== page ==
With speeds of 22 feet per second—approximately 15 miles an hour—the Hospital of the University of Pennsylvania’s (HUP) pneumatic tube system delivers nearly 4,000 specimens, blood and blood products, and other urgently needed supplies and medications to stations throughout the HUP campus each day. Thanks to recent upgrades, the system’s efficiency has not only improved, but this quality service will continue at Pavilion when it opens in the fall.
HUP’s “super highway” is a complex system: miles of pipes divided into multiple zones leading to specific destinations all over HUP’s physically connected buildings. Hundreds of “carriers” (containers of specimens or supplies) can be moving through the tubes at any given time and the system’s real-time monitoring constantly tracks them in an effort to keep “traffic jams” and other issues to a minimum so each carrier can arrive at its destination station in the fastest time possible. “Most transactions are under 5 minutes from point A to B,” says Gary Maccorkle, supervisor of Maintenance Operations.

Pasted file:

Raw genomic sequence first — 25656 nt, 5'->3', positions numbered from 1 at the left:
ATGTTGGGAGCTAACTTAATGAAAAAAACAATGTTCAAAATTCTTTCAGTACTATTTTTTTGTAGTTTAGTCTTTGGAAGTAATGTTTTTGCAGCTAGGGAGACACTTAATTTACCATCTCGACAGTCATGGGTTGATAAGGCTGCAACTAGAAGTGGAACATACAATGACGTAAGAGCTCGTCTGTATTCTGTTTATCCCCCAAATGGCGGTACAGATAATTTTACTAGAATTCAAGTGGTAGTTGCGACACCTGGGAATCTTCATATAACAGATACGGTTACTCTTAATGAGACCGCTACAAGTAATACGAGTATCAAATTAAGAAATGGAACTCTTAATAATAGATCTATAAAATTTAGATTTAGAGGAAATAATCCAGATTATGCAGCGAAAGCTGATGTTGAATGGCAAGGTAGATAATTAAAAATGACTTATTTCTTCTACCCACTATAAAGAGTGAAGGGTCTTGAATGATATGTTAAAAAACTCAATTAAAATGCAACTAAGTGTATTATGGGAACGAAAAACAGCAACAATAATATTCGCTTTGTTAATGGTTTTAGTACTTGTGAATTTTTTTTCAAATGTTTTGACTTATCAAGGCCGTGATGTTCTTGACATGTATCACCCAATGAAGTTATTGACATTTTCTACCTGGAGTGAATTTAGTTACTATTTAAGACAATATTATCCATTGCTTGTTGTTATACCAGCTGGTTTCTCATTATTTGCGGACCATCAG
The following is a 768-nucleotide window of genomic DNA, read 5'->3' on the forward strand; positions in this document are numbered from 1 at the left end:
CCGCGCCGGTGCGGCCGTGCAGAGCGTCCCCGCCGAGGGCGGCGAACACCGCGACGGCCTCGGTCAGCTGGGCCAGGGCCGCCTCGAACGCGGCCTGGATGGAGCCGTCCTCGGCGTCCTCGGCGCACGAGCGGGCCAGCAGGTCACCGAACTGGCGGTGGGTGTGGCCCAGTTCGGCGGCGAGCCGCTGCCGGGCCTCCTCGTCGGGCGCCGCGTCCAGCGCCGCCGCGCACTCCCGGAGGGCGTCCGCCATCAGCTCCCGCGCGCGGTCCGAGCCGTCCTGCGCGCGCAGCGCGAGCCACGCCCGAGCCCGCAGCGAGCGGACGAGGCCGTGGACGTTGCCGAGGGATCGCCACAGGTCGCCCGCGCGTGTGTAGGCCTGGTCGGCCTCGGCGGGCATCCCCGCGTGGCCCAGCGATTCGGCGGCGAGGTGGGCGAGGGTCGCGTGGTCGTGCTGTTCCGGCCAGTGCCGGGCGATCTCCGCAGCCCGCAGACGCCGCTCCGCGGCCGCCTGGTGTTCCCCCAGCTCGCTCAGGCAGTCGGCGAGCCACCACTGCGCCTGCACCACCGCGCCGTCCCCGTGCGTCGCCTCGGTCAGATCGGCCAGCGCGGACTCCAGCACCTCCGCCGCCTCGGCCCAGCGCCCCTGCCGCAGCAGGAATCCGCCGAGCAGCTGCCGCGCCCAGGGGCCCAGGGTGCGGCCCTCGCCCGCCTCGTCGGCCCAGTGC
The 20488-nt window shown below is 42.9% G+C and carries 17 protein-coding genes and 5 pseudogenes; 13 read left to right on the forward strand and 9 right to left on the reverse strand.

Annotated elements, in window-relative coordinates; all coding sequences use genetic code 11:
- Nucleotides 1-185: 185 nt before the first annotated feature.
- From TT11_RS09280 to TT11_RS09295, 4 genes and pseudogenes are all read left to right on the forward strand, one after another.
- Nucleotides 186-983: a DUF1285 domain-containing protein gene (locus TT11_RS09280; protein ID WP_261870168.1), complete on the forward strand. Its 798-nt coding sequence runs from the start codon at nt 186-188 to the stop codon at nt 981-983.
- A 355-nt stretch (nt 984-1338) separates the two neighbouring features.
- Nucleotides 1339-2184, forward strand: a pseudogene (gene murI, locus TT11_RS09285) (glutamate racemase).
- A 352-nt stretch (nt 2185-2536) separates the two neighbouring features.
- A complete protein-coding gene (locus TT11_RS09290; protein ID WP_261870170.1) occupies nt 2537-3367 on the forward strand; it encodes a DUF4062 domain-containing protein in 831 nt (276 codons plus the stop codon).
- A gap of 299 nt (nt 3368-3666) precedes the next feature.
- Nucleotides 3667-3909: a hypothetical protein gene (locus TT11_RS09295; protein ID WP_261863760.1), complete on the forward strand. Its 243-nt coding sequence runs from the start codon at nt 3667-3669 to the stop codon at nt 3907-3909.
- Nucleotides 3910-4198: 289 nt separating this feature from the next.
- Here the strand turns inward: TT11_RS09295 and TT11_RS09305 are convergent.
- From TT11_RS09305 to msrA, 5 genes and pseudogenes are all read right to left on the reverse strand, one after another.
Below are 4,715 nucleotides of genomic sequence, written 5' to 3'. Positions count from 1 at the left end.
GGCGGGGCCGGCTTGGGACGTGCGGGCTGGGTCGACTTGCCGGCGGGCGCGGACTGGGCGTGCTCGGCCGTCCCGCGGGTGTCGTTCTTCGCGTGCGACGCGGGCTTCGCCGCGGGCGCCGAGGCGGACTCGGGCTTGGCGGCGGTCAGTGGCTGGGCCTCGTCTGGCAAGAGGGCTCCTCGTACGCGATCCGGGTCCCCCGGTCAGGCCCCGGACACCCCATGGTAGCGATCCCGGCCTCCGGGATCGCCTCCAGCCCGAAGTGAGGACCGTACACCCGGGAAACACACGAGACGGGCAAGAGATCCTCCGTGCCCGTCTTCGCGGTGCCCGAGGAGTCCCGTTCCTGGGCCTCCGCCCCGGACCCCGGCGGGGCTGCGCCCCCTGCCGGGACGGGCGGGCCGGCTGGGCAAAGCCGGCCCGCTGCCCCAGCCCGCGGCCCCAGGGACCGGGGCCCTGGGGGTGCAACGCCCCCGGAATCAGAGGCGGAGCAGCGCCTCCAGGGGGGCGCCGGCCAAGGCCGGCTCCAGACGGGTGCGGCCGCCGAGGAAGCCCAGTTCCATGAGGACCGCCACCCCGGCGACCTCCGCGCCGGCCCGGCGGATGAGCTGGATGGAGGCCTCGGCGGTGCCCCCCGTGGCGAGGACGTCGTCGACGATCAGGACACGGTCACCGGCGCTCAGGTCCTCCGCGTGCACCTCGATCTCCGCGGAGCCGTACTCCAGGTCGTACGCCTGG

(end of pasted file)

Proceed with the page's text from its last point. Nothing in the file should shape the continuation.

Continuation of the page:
HUP now has 130 stations, up from 105 a few years back. Most were added to those areas that receive the greatest influx, i.e., labs (almost half go to Central Receiving), blood banks, and pharmacies. These extra stations “are like adding another lane of highway, internally,” he says. The larger the infrastructure, the more likely the computer can find a fast, open route to get to a destination. For example, rather than waiting for traffic to die down in one zone, the carrier will be automatically rerouted to another zone that’s open and faster.
HUP’s upgrades are also helping to reduce any downtime. Problem alerts are sent to Maintenance staff iPhones, 24 hours a day. “This notification system lets us know about a problem and fix it before someone else even realizes it,” says Maccorkle.
This story is by Sally Sapega. Read more at Penn Medicine News.